The Estonian Consumer Protection Board, using the public information law as a basis, intends to publish on its Web site a blacklist of companies that have repeatedly violated consumers' rights.
"Firms against whom many complaints are lodged and that repeatedly ignore consumers' rights will end up on the list," Kristina Vaksmaa, head of the board's consumer policy and public relations department, said. "There are some companies that repeatedly violate the law, committing the same offenses all over again. We hope the list will have a preventive effect that makes businesses observe laws."
Vaksmaa said there were no more than about a dozen firms that tend to break the law repeatedly. "The complaints we get are caused by a failure to meet the seller's obligations," she said. Problems tend to recur with regard to footwear shops, shops selling computers and computer accessories, and construction companies. (Baltic News Service)
Selling medical equipment to Iraq
Some Lithuanian companies could benefit financially from a possible military conflict in Iraq, as a war would increase demand for medical equipment and medication in the Middle East country.
Viltechmeda, the Vilnius-based producer of syringe pumps used to administer medicines in hospitals, is seriously considering entering the Iraqi market. The first syringe pump, produced by Viltechmeda under the brand name of Aitecs, was supplied to Iraq through a Swiss company last year. Anatoly Faktorovich, CEO of Viltechmeda, said exports to Iraq could be very profitable. "Iraq does not want to buy any equipment from the United States, so Lithuania, which is not a NATO member yet, is an acceptable trade partner," he was quoted as saying.
Viltechmeda expects to sell hundreds of syringe pumps in the Middle East country. The average price per unit is $1,000. Viltechmeda has already received an order from the U.S. for 500 syringe pumps, which are likely to be used in Iraq as well. (BNS)
Fish in lieu of crude
The port of Ventspils has decided to begin work on the launch of a new EU-level fish processing terminal.
According to port Chairman Aivars Lembergs, the terminal would handle, sort and freeze fish delivered by sea. Lembergs, who is also a mayor of Ventspils, said that the project would include reconstructing a port pier and equipping it with a production plant, freezer and other technology for processing fish. Though the project is intended to draw EU structural funding, the Ventspils mayor declined to estimate the amount of necessary investments. (BNS)
Czech streetcar assembly
Representatives of the Czech company Skoda discussed the possibility of setting up a streetcar assembly plant in Tallinn during a visit to Estonia last week.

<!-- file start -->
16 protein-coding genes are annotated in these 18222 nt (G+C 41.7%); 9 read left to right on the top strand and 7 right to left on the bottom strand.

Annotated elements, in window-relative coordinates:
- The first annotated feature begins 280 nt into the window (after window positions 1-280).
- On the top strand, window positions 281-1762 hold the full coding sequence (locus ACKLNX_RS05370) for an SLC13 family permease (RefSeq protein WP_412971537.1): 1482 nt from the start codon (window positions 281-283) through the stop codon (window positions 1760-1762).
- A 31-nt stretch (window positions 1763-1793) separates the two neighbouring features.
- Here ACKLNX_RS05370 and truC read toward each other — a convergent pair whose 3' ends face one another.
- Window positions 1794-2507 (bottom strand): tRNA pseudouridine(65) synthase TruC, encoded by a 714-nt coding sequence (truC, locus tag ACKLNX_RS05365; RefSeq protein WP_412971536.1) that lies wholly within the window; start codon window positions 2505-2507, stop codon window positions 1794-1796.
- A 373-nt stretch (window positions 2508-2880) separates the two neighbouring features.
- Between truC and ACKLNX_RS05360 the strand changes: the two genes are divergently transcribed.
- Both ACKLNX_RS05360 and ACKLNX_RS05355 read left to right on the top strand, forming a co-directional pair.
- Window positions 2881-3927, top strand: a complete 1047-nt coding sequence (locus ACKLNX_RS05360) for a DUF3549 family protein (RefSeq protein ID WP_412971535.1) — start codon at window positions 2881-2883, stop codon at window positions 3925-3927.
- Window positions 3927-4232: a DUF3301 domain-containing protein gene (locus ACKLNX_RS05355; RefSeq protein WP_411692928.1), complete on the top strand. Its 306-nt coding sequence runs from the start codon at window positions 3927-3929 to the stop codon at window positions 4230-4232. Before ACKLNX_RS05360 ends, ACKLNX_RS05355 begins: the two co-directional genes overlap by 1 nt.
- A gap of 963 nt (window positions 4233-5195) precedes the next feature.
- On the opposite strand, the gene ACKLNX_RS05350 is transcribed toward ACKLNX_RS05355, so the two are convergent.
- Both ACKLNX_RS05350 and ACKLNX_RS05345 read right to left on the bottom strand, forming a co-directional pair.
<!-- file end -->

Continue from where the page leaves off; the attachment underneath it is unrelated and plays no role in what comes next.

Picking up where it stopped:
"It's just an idea for now, but we intend to develop it further," manager of Tallinn's streetcar fleet, Uno Heinvere, told the Eesti Paevaleht daily. Heinvere said establishment of such a facility in Estonia would enable Skoda to cut streetcar manufacturing costs. "Actually, the difference between Czech and our production costs isn't all that big, but it still exists," he said.
Peeter Maspanov, chairman of the board of TTTK, Tallinn's streetcar and trolley bus company, added that establishment of a streetcar assembly facility in Estonia largely depends on how many streetcars the firm would buy from Skoda. "If it's only 10 streetcars, the venture wouldn't be worth the trouble. With the purchase of 40 new streetcars, it looks promising," he said. (BNS)
Electronics company boosted by Russia
Rigas Elektromasinbuves Rupnica, a producer of electrical appliances for electric trains, last year registered a 72,000 lat (114,000 euro) profit, which contrasts to a 52,000 lat loss in 2001.
Sales last year were up 44.6 percent to 7.2 million lats, Janis Medvedevs, the company council chairman added. He said the company, which has grown thanks to orders from Russia, where it sold 80 percent of its output, hopes to have even higher earnings this year.
Last year, RER repaired subway train engines for Sweden, worked on orders from Ukraine and collected scores of "smaller orders" from Russia after its biggest rival, St. Petersburg-based Elektrosila, was tied up with several multimillion dollar projects. (BNS)
Alna looking beyond borders
Alna, one of Lithuania's largest information technology firms, has plans to expand into the its Baltic neighbors and the nearby Nordic countries this year.
"Alna has proved that it can withstand competition outside Lithuania. Therefore, expansion into other countries is a logical step," said managing director Tomas Milaknis.
The first step will be the establishment of a joint venture. Doclogiksas, which along with MicroLink are the leading information technology companies in the Baltic states, will develop document management systems.
In the Nordic countries, Alna intends to develop technologies and sales rather than provision of services. Alna, which employs 250 people, mainly focuses on IT solutions and sales of services. In 2002, revenues from these operations amounted to 41 million litas (11.9 million euros). (BNS)